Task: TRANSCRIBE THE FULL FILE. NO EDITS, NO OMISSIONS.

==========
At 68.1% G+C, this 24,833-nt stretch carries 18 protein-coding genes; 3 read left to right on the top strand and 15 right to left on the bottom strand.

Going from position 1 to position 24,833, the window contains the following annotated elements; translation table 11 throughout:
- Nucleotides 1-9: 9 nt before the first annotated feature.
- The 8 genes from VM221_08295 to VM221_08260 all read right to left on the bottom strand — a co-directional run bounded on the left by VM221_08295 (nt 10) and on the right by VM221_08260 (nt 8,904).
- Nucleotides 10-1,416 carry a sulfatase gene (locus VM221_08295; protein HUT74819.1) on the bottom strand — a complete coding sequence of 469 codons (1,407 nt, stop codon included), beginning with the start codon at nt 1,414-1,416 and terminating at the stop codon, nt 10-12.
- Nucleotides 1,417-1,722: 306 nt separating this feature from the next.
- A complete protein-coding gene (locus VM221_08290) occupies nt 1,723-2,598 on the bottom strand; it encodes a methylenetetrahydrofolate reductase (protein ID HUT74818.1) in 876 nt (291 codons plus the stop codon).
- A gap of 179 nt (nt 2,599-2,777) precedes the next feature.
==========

At 68.1% G+C, this 24,833-nt stretch carries 18 protein-coding genes; 3 read left to right on the top strand and 15 right to left on the bottom strand.

Going from position 1 to position 24,833, the window contains the following annotated elements; translation table 11 throughout:
- Nucleotides 1-9: 9 nt before the first annotated feature.
- The 8 genes from VM221_08295 to VM221_08260 all read right to left on the bottom strand — a co-directional run bounded on the left by VM221_08295 (nt 10) and on the right by VM221_08260 (nt 8,904).
- Nucleotides 10-1,416 carry a sulfatase gene (locus VM221_08295; protein HUT74819.1) on the bottom strand — a complete coding sequence of 469 codons (1,407 nt, stop codon included), beginning with the start codon at nt 1,414-1,416 and terminating at the stop codon, nt 10-12.
- Nucleotides 1,417-1,722: 306 nt separating this feature from the next.
- A complete protein-coding gene (locus VM221_08290) occupies nt 1,723-2,598 on the bottom strand; it encodes a methylenetetrahydrofolate reductase (protein ID HUT74818.1) in 876 nt (291 codons plus the stop codon).
- A gap of 179 nt (nt 2,599-2,777) precedes the next feature.